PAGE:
Three weeks later, around 2 am, I’m hunched over a huge pile of nasi and foe yong hai. Maybe I should take a holiday after this is done. Go lie on a beach somewhere. I can just picture that when my phone bleeps. Sweet-and-sour sauce dripping from my chin, I swipe a greasy thumb over the screen to read the email. As the screen lights up, I see the timer in the corner.

6 days, 8 hours, 29 minutes, 12 seconds. 11. 10. 9…

It can’t be counting down time, then. But if not time, what else?

I wipe my hands on my shirt and tap the timer again. The pop-up appears, stating the same personal info as before. And that checkbox. When I touch it, the pop-up announces that it’s ‘recalculating averages’. Then a scroll bar appears next to the now ticked checkbox. I give it a swipe. The text moves, revealing more lines.

Lifestyle averages
Steps/day: 500
Calorie intake/day: 3600
Heartrate: 87 bpm
Lifestyle risk assessment
Fall: 2,7%
Traffic accident – car: 0,003%
Traffic accident – airplane: 0,000007%
Suicide: 0,09%
Health risk assessment
Cardiovascular disease (1-2 yrs): 96,6%
Diabetes Type II (1-2 yrs): 72% (genetic weakness)
Colon cancer (1-2 yrs): 5,8% (genetic weakness)

“What? No!”

My arm stops short of throwing the phone against the wall. Impossible! How can this stupid phone know—?

It’s a hoax. A gag app. I fire up my laptop and type a search query into my laptop’s browser. This app was on my phone when I bought it. It must have been on that of everyone else…

It is. Other people are posting screen caps of their counters. Some timers have decades to go, some only days. People say their timers change sometimes, like mine did. One woman claims that hers added 13 years after she had a by-pass surgery.

I don’t believe it. I’m an insurance data analyst, for crying out loud! If nothing else, I know how insanely difficult it is to calculate the chance of someone becoming sick or permanently disabled, never mind the chance of them dying on a specific day and time.

Other sites share the scare stories. About teenagers who watched their counter tick away the last seconds, and then killed themselves, terrified and hyped up about what was going to happen next. Gullible and unstable kids. And this one story about a healthy guy who got run over by a truck, supposedly just as his counter sprung to 00:00, must be a new urban legend.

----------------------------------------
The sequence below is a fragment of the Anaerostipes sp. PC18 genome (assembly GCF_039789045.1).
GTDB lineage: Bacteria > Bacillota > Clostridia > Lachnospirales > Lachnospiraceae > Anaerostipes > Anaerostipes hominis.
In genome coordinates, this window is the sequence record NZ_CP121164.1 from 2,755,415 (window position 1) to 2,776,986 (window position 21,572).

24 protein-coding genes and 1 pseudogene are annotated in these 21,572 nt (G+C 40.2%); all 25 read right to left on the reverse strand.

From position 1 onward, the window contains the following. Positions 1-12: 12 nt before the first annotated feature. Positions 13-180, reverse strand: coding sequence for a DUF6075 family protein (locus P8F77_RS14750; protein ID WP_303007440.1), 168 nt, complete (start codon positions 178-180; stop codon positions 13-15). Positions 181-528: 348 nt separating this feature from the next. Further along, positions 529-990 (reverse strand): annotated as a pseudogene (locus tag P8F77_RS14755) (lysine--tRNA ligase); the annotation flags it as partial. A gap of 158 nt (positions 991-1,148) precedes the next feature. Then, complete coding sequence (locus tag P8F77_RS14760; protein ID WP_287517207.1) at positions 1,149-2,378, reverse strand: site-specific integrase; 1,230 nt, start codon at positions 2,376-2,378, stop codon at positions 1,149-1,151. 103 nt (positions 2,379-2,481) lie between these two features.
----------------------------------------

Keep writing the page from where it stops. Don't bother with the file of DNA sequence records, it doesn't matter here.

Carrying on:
It’s a hoax. It has to be. Sure I carry my phone around with me at all times. Sure I use it for personal emails, tax and health care stuff, and sure I order my meals and groceries on it, but that’s no basis for statistics. You’d need thousands upon thousands of such data points from every user to compare and calculate and–

No. They wouldn’t. They couldn’t! I mean, isn’t there a law against gathering this much user information? Unless I gave permission, they can’t—

The cheek swab, the forms. I never even bothered to disable the app! That timer is nothing but a front, a gimmick, I’m sure of it, but Lord knows what data this thing has gathered since I got it, never mind what they’ve been using it for.

Next to the plate of cooling rice, my SLT5000 pings. Out of habit, an urge stronger than myself, I pick it up to check the message I’ve just received:

Desmond Timothy Baker, thank you for activating you daily Life-Timer® reminder service.

I dismiss the message, but immediately a new pop-up fills the screen.  

Desmond Timothy Baker, this is your daily Life-Timer® reminder. You currently have 6 days, 7 hours, 2 minutes and 30 seconds to live. Have a nice day.

The End